Ok, hope that helped. If you have any more questions feel free to ask .
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Old 12-17-2008, 11:27 PM   #3 
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Great answers. I'll run through them as well and try not to overlap too much.

1) Never heard of waste absorbing gravel. Sounds like a scam. You'll be just fine with any sort of gravel substrate designed for aquariums or well-rinsed play sand from Home Depot or a similar store. Avoid crushed coral and aragonite sand, as these can raise your pH and make your water very hard. I would also avoid the brightly colored gravels and just stick with natural looking stuff. It looks better, in my opinion, plus I've heard a lot of horror stories about the color leeching out of gravel and killing fish.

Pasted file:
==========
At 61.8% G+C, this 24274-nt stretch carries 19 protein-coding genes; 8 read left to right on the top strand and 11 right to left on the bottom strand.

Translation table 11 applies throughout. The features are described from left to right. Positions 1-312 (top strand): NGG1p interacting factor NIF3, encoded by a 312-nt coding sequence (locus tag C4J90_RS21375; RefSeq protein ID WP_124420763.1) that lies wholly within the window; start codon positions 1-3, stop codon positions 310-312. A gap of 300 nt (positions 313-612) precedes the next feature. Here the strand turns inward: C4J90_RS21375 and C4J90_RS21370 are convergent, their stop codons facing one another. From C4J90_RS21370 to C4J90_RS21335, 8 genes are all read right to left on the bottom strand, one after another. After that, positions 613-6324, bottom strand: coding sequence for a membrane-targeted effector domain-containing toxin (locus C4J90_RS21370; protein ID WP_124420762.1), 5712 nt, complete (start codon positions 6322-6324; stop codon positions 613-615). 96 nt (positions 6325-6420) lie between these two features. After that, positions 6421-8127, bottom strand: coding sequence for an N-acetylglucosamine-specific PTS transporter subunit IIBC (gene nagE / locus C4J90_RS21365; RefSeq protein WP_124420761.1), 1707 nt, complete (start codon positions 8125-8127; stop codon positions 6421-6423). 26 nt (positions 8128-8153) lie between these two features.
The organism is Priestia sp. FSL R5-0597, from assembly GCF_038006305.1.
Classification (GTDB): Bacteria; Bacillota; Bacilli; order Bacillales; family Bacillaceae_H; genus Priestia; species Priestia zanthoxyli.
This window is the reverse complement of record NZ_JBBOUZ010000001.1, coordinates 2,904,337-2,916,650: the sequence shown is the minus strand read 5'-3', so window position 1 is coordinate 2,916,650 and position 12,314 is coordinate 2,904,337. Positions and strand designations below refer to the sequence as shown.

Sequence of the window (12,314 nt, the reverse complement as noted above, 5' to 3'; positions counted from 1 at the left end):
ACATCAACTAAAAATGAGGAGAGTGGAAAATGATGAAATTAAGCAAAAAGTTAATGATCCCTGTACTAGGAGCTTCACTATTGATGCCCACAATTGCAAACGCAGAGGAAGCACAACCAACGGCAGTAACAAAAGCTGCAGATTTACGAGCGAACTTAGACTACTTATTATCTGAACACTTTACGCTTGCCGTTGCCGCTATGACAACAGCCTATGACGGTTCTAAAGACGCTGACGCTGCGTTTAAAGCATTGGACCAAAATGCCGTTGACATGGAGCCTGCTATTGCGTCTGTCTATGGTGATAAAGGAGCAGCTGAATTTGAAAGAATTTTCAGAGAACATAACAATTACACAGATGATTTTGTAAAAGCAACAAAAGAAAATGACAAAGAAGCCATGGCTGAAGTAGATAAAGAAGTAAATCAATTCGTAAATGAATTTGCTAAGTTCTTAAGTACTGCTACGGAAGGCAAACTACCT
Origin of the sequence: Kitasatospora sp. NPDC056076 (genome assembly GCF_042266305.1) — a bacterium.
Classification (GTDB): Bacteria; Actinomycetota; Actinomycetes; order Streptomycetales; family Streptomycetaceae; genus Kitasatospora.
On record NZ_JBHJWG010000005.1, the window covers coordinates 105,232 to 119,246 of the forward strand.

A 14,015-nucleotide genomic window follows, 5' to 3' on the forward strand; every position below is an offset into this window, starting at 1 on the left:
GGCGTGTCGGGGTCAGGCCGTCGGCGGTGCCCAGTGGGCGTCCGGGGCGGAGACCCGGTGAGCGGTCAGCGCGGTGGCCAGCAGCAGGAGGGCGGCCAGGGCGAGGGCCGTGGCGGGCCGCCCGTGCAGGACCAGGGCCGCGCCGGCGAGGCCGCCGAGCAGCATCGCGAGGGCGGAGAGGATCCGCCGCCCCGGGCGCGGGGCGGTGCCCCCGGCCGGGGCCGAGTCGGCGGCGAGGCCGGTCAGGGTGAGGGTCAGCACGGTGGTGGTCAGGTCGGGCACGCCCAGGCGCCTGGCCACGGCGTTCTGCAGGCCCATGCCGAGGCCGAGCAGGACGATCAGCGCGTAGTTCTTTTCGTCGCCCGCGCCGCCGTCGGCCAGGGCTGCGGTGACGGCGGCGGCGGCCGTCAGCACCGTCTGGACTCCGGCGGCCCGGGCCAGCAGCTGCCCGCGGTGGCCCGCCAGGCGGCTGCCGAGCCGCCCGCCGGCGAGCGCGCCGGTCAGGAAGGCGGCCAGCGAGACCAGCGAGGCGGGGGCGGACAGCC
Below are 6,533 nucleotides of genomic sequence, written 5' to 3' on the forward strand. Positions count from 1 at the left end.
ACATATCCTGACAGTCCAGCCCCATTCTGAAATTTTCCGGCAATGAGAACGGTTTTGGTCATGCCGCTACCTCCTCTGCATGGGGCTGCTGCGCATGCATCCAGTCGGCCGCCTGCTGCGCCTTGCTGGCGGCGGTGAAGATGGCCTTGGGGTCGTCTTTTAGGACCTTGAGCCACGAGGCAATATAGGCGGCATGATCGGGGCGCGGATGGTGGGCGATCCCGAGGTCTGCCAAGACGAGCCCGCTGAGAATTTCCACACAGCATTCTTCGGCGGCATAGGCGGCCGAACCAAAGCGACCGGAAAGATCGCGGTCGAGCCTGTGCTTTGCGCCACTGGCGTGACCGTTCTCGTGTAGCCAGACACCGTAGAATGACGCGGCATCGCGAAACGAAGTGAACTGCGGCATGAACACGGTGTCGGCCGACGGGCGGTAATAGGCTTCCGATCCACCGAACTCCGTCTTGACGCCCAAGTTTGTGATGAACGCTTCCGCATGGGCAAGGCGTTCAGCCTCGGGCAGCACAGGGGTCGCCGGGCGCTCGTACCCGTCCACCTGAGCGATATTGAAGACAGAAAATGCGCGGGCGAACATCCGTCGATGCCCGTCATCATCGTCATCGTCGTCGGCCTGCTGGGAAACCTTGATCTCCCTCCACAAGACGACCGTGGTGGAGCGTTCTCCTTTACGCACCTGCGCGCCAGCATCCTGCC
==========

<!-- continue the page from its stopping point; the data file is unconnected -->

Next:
2) I like a dark, natural colored gravel. Sand also looks good. About 5 pounds of either sand or gravel would be sufficient.

3) The gems are safe. They would be fine mixed in with the gravel, although you might have to buy more of them in order to really see them when it's mixed together like that. The mixing is pretty much inevitable as long as you're doing regular gravel vacs.